I take 3 1/2 hours to get to a psychotherapy office twice a week too. Baby steps to the hallway...Baby steps to the elevator...
posted by Hoopo at 9:58 AM on February 22, 2011 [1 favorite]


Hmm. I do an hour each way every day, when the weather permits. (If I didn't need to bring my laptop, even that's not much of an issue).
The funny thing about my commute (from northern NJ to midtown west NYC) is that it takes me exactly the same amount of time whether I use bus & subway & walk, or I use a bike.
The only difference is the need to shower after the commute as opposed to before.

(and at 43, I still find NYC traffic more exhilirating than scary)
posted by bashos_frog at 10:04 AM on February 22, 2011


I used to do a 12 mile each way bike commute across London, five days a week. The upside was that I could eat anything at all that I wanted and never put an ounce. The downside was that I developed a physique that was half rugby player, half Iggy Pop.
posted by rhymer at 10:12 AM on February 22, 2011 [2 favorites]


The lesson here is that driving is a choice and excuses are excuses. You absolutely do not have to drive all the time. You just choose to. Stop pretending and own the choices you make.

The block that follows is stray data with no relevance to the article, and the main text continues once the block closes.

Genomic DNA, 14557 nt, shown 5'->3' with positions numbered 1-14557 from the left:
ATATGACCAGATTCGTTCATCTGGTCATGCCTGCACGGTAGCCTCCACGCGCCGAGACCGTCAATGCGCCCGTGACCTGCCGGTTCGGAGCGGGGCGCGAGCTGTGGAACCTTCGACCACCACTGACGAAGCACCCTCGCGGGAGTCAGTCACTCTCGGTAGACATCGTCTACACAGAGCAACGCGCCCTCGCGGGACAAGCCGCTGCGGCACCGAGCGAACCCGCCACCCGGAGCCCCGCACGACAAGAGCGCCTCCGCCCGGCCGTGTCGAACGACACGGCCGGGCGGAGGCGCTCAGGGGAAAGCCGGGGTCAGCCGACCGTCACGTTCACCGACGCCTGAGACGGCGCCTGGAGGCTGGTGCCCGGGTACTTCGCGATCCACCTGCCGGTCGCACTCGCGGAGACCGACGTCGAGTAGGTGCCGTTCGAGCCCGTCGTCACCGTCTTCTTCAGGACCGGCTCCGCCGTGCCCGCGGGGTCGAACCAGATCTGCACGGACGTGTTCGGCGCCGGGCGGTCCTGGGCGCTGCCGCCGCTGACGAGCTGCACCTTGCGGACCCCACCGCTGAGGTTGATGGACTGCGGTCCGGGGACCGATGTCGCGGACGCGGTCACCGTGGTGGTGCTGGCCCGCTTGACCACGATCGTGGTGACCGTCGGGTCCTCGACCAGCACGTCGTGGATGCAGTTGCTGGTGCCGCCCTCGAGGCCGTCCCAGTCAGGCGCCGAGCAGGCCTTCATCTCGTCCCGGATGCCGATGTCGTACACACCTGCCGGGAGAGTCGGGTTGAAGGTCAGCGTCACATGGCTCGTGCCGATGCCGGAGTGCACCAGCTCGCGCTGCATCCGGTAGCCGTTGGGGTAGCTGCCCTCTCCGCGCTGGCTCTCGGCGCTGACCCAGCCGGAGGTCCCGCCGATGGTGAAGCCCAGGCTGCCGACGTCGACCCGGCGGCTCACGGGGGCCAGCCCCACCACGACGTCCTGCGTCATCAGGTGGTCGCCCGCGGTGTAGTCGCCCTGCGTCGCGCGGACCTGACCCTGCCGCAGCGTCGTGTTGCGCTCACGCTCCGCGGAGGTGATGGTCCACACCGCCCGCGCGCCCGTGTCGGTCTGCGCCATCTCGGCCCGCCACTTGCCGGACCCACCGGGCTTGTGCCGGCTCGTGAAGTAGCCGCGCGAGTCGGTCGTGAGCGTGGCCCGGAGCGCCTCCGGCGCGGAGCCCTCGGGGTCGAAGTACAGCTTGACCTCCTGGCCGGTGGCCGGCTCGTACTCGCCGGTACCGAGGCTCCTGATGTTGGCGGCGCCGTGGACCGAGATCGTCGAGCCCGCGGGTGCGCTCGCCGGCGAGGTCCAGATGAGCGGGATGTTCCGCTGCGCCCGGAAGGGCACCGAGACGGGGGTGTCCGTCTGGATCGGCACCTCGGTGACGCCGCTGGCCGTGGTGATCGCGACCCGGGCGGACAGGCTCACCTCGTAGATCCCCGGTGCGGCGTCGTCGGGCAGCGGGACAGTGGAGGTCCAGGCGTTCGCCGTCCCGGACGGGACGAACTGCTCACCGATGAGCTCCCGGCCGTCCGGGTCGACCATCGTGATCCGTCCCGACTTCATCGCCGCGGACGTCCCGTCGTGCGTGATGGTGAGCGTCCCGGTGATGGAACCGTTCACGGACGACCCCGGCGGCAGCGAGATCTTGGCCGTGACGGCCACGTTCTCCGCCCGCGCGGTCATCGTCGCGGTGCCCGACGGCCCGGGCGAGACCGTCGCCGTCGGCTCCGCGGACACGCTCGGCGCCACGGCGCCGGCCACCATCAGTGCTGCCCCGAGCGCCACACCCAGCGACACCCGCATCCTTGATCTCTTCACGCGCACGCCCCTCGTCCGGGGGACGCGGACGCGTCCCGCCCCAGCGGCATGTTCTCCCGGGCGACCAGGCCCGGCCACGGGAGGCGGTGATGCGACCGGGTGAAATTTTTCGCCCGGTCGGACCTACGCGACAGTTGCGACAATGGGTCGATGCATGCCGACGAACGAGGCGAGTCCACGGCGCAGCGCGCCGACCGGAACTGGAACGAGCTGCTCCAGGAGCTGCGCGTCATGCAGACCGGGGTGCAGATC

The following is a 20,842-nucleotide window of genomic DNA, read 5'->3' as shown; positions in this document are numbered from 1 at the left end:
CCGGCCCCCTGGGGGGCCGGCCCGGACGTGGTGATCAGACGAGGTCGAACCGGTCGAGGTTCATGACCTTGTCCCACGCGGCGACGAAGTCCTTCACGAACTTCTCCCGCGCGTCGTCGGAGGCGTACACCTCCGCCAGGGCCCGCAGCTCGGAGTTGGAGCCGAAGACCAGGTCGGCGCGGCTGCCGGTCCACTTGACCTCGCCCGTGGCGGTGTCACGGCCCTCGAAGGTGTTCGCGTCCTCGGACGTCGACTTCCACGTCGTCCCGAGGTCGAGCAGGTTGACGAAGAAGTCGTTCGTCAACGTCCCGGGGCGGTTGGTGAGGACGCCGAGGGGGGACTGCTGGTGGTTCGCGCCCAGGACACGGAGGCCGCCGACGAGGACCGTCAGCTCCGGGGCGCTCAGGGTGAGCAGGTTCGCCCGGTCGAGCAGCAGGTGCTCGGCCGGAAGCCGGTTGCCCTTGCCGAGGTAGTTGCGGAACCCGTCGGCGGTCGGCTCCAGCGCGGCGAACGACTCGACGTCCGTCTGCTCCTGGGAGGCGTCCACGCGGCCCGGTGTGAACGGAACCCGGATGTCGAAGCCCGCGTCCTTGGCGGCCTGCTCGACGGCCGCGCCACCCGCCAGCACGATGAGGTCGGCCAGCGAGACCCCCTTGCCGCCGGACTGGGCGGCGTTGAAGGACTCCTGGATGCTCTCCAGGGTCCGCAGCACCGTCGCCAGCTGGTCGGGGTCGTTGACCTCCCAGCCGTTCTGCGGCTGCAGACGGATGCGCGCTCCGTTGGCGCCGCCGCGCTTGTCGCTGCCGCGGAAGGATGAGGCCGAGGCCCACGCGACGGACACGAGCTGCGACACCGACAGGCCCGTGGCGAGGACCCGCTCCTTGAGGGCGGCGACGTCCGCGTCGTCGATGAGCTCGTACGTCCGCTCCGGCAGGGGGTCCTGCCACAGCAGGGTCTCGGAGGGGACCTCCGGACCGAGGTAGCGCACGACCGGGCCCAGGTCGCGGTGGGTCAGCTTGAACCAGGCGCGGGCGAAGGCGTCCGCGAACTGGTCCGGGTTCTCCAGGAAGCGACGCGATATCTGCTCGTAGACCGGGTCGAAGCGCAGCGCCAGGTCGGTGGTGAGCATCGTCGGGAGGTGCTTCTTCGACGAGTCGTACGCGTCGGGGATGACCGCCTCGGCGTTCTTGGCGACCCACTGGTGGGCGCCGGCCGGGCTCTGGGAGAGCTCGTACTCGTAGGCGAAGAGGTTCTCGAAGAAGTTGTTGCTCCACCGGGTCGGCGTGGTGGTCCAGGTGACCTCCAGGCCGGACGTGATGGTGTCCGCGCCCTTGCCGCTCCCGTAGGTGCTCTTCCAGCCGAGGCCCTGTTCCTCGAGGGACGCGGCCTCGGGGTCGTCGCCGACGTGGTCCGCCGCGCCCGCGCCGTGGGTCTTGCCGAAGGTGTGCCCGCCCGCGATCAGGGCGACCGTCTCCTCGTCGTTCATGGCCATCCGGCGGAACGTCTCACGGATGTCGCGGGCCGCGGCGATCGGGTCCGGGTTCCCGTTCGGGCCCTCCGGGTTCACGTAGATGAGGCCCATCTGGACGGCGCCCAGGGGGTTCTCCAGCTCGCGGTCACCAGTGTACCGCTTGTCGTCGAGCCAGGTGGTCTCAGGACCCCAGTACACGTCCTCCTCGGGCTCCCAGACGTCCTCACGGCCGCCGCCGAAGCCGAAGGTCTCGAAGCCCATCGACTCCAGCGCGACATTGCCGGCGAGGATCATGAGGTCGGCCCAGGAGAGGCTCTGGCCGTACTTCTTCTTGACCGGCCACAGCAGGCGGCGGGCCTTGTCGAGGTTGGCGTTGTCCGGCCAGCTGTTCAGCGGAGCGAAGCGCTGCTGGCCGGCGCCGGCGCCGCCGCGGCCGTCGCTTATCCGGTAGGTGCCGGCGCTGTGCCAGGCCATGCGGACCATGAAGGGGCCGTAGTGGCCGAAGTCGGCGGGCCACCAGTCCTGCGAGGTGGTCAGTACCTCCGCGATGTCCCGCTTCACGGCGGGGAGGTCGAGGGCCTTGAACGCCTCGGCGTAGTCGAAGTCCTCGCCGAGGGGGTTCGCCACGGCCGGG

Statements like this are utterly unhelpful. This would be my route if I biked; it certainly wouldn't be undoable...if my knees weren't trashed (from long rides and overtraining in high school, plus poor genetics) and my back were more reliable.

Now, I could change jobs, and likely someday I will. At the moment, however, that's unrealistic to the point of being a no-go. So I drive; I sometimes carpool with a co-worker. Our commute (on 280, not 101) is beautiful and the traffic is relatively light and fast - it's generally 30 minutes door-to-door for me. Would I rather lose 6 hours of my day to satisfy the judgments of people like you? Not likely.
posted by rtha at 10:15 AM on February 22, 2011 [3 favorites]


bashos_frog: " (and at 43, I still find NYC traffic more exhilirating than scary)"

I would think that if it weren't for the cars, trucks and pedestrians, Manhattan would be a fantastic place to ride. It's almost all flat paved roads and there are many paths near the water and through parks.